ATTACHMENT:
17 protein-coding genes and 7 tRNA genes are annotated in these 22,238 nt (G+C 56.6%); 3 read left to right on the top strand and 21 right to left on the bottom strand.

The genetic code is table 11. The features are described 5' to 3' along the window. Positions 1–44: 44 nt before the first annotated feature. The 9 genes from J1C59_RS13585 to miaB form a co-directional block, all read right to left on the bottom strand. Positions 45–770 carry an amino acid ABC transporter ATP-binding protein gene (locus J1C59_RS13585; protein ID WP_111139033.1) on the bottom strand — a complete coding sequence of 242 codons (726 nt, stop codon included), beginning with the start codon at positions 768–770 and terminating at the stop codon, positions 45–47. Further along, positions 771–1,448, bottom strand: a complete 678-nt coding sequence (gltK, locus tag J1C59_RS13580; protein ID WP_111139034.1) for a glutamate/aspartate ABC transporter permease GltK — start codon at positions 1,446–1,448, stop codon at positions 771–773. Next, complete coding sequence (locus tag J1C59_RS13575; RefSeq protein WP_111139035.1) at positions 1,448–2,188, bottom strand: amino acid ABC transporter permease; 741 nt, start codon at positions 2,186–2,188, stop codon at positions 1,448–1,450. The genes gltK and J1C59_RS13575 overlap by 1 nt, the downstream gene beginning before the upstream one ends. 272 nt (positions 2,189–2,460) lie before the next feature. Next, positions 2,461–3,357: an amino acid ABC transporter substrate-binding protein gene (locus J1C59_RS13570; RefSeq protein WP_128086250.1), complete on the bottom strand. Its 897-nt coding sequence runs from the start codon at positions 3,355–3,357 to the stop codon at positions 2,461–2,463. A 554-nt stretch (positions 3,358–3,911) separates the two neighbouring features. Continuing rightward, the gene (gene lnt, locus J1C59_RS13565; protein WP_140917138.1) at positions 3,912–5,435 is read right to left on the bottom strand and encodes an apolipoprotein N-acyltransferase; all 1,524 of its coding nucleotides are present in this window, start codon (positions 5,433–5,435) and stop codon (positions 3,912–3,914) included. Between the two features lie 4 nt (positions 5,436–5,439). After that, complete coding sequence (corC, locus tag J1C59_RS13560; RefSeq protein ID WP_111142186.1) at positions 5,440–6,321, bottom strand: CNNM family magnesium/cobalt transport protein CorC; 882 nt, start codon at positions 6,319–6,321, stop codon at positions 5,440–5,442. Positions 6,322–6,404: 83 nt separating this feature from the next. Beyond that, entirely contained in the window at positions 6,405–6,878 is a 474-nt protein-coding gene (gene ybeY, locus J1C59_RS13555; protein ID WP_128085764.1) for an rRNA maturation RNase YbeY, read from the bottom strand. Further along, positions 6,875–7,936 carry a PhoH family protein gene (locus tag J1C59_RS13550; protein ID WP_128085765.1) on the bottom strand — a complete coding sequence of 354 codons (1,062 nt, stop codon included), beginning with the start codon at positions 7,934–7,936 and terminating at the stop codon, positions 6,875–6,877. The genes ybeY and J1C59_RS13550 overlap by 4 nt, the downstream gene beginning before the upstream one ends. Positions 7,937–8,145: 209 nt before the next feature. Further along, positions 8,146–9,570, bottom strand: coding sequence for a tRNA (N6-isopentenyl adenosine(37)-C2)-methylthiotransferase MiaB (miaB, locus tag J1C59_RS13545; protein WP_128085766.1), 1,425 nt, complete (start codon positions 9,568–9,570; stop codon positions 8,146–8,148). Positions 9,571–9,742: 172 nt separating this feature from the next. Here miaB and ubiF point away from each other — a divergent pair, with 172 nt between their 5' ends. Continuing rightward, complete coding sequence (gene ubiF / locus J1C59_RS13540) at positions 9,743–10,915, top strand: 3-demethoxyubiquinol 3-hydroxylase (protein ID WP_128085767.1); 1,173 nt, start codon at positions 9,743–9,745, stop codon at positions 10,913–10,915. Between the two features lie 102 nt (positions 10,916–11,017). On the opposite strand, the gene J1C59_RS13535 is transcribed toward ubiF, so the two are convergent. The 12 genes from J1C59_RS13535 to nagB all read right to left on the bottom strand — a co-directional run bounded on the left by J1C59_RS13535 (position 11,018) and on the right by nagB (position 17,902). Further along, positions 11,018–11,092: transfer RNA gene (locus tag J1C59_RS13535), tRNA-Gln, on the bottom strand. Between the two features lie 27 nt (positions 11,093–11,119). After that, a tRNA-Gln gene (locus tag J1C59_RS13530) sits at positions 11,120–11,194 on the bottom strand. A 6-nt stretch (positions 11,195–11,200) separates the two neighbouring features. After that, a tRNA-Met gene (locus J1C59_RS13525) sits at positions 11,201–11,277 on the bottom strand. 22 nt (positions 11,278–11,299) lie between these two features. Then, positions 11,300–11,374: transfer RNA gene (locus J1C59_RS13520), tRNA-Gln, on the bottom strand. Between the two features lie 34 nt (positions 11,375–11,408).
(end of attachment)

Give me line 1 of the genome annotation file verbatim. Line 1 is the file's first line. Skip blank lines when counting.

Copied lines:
17 protein-coding genes and 7 tRNA genes are annotated in these 22,238 nt (G+C 56.6%); 3 read left to right on the top strand and 21 right to left on the bottom strand.